ProPublica has long detailed how Intuit, the maker of TurboTax, and other companies have worked against making tax preparation easier and less costly.

One year ago, all 50 states and the District of Columbia announced a $141 million settlement with Intuit, the maker of TurboTax. The investigation, led by New York Attorney General Letitia James, centered on how the company had steered customers into paying for tax preparation even though they qualified for a free government program. The attorney general said the probe was sparked by ProPublica’s reporting in 2019.

About 4.4 million low-income Americans will receive payments under the agreement. On Thursday, James announced that the process of actually mailing checks to all those people will begin next week.

“TurboTax’s predatory and deceptive marketing cheated millions of low-income Americans who were trying to fulfill their legal duties to file their taxes,” she said. “Today we are righting that wrong and putting money back into the pockets of hardworking taxpayers who should have never paid to file their taxes.”

The payments range from $29 to $85, depending on how many years each eligible consumer used TurboTax. (A number of people cited in ProPublica’s articles said they had paid over $100 for what they had thought would be free services.) The agreement covered 2016 through 2018. Those eligible for payments will be contacted by email and will not need to file a claim.

Intuit did not admit wrongdoing in the settlement.

As ProPublica documented in story after story, TurboTax for years lured consumers with the promise of “free” tax filing and then deployed a range of tricks and traps to steer them to paying products.

Meanwhile, Intuit has lobbied for decades to prevent the government from developing a free tax filing system. One result of that fight, 20 years ago, was the IRS Free File program: In exchange for the IRS agreeing not to develop a free filing system, the tax prep industry agreed to offer something similar. On paper, the program allowed 70% of taxpayers to file for free. But only a tiny percentage of people ever used Free File — in part because Intuit, H&R Block and others actively sought to prevent taxpayers from finding out about it while pushing their own “free” products.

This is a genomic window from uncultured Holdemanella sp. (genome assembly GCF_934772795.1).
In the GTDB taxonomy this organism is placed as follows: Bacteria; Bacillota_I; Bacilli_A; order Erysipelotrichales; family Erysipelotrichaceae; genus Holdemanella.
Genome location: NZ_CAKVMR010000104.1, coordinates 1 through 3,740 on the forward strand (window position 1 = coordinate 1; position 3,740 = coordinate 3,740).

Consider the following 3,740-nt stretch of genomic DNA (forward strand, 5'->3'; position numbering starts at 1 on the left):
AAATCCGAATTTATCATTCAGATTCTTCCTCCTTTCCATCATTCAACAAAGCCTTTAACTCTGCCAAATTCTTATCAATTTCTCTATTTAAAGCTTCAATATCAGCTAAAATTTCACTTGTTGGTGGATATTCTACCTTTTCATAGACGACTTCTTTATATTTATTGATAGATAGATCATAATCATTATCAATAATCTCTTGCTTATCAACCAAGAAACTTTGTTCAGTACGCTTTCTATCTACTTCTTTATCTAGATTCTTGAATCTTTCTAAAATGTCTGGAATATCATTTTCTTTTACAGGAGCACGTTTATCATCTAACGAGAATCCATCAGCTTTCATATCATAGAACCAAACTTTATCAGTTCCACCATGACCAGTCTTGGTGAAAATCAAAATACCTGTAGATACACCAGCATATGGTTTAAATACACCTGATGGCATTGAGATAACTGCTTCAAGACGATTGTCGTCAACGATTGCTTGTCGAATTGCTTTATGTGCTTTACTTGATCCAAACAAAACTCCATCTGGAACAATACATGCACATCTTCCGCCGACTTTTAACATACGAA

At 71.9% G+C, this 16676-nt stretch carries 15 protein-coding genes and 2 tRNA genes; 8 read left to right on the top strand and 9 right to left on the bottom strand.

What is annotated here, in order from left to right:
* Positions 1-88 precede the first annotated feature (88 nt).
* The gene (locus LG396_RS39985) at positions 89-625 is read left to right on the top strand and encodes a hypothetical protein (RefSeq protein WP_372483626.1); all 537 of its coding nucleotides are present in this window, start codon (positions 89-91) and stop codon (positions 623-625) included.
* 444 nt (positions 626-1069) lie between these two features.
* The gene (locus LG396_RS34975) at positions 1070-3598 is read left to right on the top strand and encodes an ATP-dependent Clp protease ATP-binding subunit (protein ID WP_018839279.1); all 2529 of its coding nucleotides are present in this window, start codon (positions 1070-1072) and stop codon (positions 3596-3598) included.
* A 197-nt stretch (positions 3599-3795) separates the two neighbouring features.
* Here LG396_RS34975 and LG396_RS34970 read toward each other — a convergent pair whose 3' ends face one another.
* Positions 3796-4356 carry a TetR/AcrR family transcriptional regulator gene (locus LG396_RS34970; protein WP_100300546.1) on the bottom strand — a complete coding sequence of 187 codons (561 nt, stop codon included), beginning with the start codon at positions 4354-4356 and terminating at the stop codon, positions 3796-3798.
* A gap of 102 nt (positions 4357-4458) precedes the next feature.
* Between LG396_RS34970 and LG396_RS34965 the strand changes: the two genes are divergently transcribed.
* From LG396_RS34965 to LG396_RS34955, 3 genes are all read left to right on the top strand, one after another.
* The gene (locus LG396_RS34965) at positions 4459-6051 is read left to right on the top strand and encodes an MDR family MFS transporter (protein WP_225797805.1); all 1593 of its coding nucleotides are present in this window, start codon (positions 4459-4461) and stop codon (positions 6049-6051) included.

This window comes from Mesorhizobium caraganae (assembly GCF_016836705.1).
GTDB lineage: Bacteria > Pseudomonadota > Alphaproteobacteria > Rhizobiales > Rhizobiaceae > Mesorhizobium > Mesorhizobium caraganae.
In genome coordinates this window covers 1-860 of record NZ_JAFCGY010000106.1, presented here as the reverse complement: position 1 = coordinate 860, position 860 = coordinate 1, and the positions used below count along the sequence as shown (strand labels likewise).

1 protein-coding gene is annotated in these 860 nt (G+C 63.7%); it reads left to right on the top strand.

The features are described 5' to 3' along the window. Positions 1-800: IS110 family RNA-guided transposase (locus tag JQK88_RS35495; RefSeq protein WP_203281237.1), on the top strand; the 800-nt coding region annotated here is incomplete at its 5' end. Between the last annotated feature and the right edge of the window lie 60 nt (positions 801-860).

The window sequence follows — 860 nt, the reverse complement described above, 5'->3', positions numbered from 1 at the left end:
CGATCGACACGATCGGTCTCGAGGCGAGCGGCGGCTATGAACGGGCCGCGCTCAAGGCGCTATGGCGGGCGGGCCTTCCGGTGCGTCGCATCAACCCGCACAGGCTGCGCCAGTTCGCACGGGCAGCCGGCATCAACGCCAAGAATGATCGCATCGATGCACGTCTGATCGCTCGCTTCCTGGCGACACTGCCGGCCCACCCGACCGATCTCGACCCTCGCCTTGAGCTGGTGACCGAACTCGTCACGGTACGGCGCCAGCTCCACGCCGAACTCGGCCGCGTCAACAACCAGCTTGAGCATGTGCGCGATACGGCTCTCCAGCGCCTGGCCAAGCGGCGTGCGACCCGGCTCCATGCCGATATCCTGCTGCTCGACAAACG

After ProPublica’s articles in 2019, the situation shifted. The IRS and the tax prep companies dropped the provision that prevented the IRS from making its own free filing system. H&R Block and TurboTax dropped out of the Free File program. And the IRS is actively studying how a public free filing program might work.

In addition to the investigation by the state attorneys general, the Federal Trade Commission also sued Intuit, claiming the company deceived consumers with its “free” marketing. Intuit defended the accuracy of its ads but said it voluntarily ceased broadcasting its “free, free, free” TV ads in a “spirit of cooperation.” That case is ongoing.